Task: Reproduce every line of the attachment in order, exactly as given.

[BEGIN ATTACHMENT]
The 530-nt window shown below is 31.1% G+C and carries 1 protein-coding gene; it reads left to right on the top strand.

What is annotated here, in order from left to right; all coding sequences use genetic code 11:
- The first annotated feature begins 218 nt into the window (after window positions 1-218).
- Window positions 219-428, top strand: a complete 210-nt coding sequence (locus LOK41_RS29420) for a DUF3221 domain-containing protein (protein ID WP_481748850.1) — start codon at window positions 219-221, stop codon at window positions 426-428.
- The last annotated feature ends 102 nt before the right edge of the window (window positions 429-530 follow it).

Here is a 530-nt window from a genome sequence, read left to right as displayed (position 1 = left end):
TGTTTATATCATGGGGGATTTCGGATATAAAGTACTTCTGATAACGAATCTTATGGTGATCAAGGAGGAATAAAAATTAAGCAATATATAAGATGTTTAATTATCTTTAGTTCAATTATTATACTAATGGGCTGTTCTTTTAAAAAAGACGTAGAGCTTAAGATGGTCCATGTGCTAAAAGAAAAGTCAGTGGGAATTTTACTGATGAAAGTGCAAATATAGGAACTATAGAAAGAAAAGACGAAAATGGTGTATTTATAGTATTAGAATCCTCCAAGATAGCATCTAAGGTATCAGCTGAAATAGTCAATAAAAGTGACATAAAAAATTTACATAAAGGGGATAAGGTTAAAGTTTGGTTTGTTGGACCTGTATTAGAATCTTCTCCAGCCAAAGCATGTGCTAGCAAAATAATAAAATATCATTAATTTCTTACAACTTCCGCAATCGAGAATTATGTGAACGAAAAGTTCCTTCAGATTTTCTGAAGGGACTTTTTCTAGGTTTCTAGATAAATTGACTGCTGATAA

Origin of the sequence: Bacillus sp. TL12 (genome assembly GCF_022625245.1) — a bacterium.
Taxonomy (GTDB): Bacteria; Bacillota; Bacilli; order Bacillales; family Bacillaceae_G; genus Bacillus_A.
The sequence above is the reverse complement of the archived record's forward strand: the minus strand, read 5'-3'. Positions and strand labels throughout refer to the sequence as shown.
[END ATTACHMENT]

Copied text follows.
The 530-nt window shown below is 31.1% G+C and carries 1 protein-coding gene; it reads left to right on the top strand.

What is annotated here, in order from left to right; all coding sequences use genetic code 11:
- The first annotated feature begins 218 nt into the window (after window positions 1-218).
- Window positions 219-428, top strand: a complete 210-nt coding sequence (locus LOK41_RS29420) for a DUF3221 domain-containing protein (protein ID WP_481748850.1) — start codon at window positions 219-221, stop codon at window positions 426-428.
- The last annotated feature ends 102 nt before the right edge of the window (window positions 429-530 follow it).

Here is a 530-nt window from a genome sequence, read left to right as displayed (position 1 = left end):
TGTTTATATCATGGGGGATTTCGGATATAAAGTACTTCTGATAACGAATCTTATGGTGATCAAGGAGGAATAAAAATTAAGCAATATATAAGATGTTTAATTATCTTTAGTTCAATTATTATACTAATGGGCTGTTCTTTTAAAAAAGACGTAGAGCTTAAGATGGTCCATGTGCTAAAAGAAAAGTCAGTGGGAATTTTACTGATGAAAGTGCAAATATAGGAACTATAGAAAGAAAAGACGAAAATGGTGTATTTATAGTATTAGAATCCTCCAAGATAGCATCTAAGGTATCAGCTGAAATAGTCAATAAAAGTGACATAAAAAATTTACATAAAGGGGATAAGGTTAAAGTTTGGTTTGTTGGACCTGTATTAGAATCTTCTCCAGCCAAAGCATGTGCTAGCAAAATAATAAAATATCATTAATTTCTTACAACTTCCGCAATCGAGAATTATGTGAACGAAAAGTTCCTTCAGATTTTCTGAAGGGACTTTTTCTAGGTTTCTAGATAAATTGACTGCTGATAA

Origin of the sequence: Bacillus sp. TL12 (genome assembly GCF_022625245.1) — a bacterium.
Taxonomy (GTDB): Bacteria; Bacillota; Bacilli; order Bacillales; family Bacillaceae_G; genus Bacillus_A.
The sequence above is the reverse complement of the archived record's forward strand: the minus strand, read 5'-3'. Positions and strand labels throughout refer to the sequence as shown.